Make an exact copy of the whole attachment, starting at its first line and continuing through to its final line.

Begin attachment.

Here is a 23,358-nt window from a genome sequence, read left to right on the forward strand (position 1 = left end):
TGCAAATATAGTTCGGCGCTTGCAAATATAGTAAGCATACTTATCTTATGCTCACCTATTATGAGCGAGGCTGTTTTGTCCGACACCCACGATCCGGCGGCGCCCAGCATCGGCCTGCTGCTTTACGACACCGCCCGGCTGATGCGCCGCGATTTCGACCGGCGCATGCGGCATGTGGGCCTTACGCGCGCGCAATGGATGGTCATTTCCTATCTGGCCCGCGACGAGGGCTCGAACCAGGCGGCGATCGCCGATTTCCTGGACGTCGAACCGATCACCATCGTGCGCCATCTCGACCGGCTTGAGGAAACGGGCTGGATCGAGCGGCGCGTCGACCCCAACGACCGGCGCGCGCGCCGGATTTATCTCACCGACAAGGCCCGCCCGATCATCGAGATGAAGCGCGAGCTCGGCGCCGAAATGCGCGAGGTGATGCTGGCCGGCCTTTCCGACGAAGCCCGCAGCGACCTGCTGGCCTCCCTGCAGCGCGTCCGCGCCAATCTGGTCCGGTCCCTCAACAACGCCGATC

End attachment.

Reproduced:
Here is a 23,358-nt window from a genome sequence, read left to right on the forward strand (position 1 = left end):
TGCAAATATAGTTCGGCGCTTGCAAATATAGTAAGCATACTTATCTTATGCTCACCTATTATGAGCGAGGCTGTTTTGTCCGACACCCACGATCCGGCGGCGCCCAGCATCGGCCTGCTGCTTTACGACACCGCCCGGCTGATGCGCCGCGATTTCGACCGGCGCATGCGGCATGTGGGCCTTACGCGCGCGCAATGGATGGTCATTTCCTATCTGGCCCGCGACGAGGGCTCGAACCAGGCGGCGATCGCCGATTTCCTGGACGTCGAACCGATCACCATCGTGCGCCATCTCGACCGGCTTGAGGAAACGGGCTGGATCGAGCGGCGCGTCGACCCCAACGACCGGCGCGCGCGCCGGATTTATCTCACCGACAAGGCCCGCCCGATCATCGAGATGAAGCGCGAGCTCGGCGCCGAAATGCGCGAGGTGATGCTGGCCGGCCTTTCCGACGAAGCCCGCAGCGACCTGCTGGCCTCCCTGCAGCGCGTCCGCGCCAATCTGGTCCGGTCCCTCAACAACGCCGATC